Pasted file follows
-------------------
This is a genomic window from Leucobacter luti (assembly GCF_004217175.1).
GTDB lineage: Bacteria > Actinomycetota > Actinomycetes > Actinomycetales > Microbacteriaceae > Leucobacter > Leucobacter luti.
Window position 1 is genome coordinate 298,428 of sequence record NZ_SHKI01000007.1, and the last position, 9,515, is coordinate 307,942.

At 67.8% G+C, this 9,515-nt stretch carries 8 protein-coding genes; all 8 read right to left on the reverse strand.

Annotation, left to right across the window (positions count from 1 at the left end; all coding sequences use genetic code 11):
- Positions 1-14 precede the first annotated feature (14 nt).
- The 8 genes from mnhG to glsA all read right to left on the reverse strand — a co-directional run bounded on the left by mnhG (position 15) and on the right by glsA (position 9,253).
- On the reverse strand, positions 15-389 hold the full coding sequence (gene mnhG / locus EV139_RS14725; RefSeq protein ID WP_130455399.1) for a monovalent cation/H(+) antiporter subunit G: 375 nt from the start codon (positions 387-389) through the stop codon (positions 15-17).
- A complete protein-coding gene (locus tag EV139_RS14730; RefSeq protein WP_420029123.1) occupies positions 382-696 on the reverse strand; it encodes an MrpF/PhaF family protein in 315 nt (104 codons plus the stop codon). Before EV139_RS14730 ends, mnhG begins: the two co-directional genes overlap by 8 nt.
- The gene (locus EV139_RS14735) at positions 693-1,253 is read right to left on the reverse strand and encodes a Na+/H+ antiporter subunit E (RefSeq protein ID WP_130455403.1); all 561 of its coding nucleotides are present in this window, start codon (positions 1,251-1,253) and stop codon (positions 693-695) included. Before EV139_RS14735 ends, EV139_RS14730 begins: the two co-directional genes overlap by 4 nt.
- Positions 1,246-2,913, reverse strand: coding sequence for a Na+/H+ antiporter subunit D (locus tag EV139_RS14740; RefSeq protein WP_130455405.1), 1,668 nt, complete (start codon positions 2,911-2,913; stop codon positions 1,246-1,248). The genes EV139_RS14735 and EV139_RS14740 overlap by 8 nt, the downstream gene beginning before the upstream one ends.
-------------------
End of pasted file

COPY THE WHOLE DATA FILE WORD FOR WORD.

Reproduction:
This is a genomic window from Leucobacter luti (assembly GCF_004217175.1).
GTDB lineage: Bacteria > Actinomycetota > Actinomycetes > Actinomycetales > Microbacteriaceae > Leucobacter > Leucobacter luti.
Window position 1 is genome coordinate 298,428 of sequence record NZ_SHKI01000007.1, and the last position, 9,515, is coordinate 307,942.

At 67.8% G+C, this 9,515-nt stretch carries 8 protein-coding genes; all 8 read right to left on the reverse strand.

Annotation, left to right across the window (positions count from 1 at the left end; all coding sequences use genetic code 11):
- Positions 1-14 precede the first annotated feature (14 nt).
- The 8 genes from mnhG to glsA all read right to left on the reverse strand — a co-directional run bounded on the left by mnhG (position 15) and on the right by glsA (position 9,253).
- On the reverse strand, positions 15-389 hold the full coding sequence (gene mnhG / locus EV139_RS14725; RefSeq protein ID WP_130455399.1) for a monovalent cation/H(+) antiporter subunit G: 375 nt from the start codon (positions 387-389) through the stop codon (positions 15-17).
- A complete protein-coding gene (locus tag EV139_RS14730; RefSeq protein WP_420029123.1) occupies positions 382-696 on the reverse strand; it encodes an MrpF/PhaF family protein in 315 nt (104 codons plus the stop codon). Before EV139_RS14730 ends, mnhG begins: the two co-directional genes overlap by 8 nt.
- The gene (locus EV139_RS14735) at positions 693-1,253 is read right to left on the reverse strand and encodes a Na+/H+ antiporter subunit E (RefSeq protein ID WP_130455403.1); all 561 of its coding nucleotides are present in this window, start codon (positions 1,251-1,253) and stop codon (positions 693-695) included. Before EV139_RS14735 ends, EV139_RS14730 begins: the two co-directional genes overlap by 4 nt.
- Positions 1,246-2,913, reverse strand: coding sequence for a Na+/H+ antiporter subunit D (locus tag EV139_RS14740; RefSeq protein WP_130455405.1), 1,668 nt, complete (start codon positions 2,911-2,913; stop codon positions 1,246-1,248). The genes EV139_RS14735 and EV139_RS14740 overlap by 8 nt, the downstream gene beginning before the upstream one ends.